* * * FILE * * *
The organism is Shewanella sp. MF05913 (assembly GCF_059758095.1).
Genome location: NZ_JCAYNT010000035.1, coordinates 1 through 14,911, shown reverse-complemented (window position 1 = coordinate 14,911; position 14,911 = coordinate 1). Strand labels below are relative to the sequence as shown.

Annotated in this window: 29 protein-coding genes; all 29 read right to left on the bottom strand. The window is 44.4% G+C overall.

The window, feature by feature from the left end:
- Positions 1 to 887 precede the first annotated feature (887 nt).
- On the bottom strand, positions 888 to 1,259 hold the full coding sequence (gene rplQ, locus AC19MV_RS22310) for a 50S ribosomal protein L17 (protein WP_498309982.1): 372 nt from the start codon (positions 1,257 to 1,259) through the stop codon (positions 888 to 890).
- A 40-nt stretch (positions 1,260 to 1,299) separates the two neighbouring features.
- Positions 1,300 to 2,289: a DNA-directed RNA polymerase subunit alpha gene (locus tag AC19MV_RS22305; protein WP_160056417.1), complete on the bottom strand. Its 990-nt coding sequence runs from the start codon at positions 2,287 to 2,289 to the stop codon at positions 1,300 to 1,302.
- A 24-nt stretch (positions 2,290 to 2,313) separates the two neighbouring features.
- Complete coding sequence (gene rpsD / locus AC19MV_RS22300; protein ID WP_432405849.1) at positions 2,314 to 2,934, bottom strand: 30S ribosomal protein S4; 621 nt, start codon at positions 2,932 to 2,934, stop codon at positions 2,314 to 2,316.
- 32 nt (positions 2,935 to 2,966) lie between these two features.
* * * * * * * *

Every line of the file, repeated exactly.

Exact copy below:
The organism is Shewanella sp. MF05913 (assembly GCF_059758095.1).
Genome location: NZ_JCAYNT010000035.1, coordinates 1 through 14,911, shown reverse-complemented (window position 1 = coordinate 14,911; position 14,911 = coordinate 1). Strand labels below are relative to the sequence as shown.

Annotated in this window: 29 protein-coding genes; all 29 read right to left on the bottom strand. The window is 44.4% G+C overall.

The window, feature by feature from the left end:
- Positions 1 to 887 precede the first annotated feature (887 nt).
- On the bottom strand, positions 888 to 1,259 hold the full coding sequence (gene rplQ, locus AC19MV_RS22310) for a 50S ribosomal protein L17 (protein WP_498309982.1): 372 nt from the start codon (positions 1,257 to 1,259) through the stop codon (positions 888 to 890).
- A 40-nt stretch (positions 1,260 to 1,299) separates the two neighbouring features.
- Positions 1,300 to 2,289: a DNA-directed RNA polymerase subunit alpha gene (locus tag AC19MV_RS22305; protein WP_160056417.1), complete on the bottom strand. Its 990-nt coding sequence runs from the start codon at positions 2,287 to 2,289 to the stop codon at positions 1,300 to 1,302.
- A 24-nt stretch (positions 2,290 to 2,313) separates the two neighbouring features.
- Complete coding sequence (gene rpsD / locus AC19MV_RS22300; protein ID WP_432405849.1) at positions 2,314 to 2,934, bottom strand: 30S ribosomal protein S4; 621 nt, start codon at positions 2,932 to 2,934, stop codon at positions 2,314 to 2,316.
- 32 nt (positions 2,935 to 2,966) lie between these two features.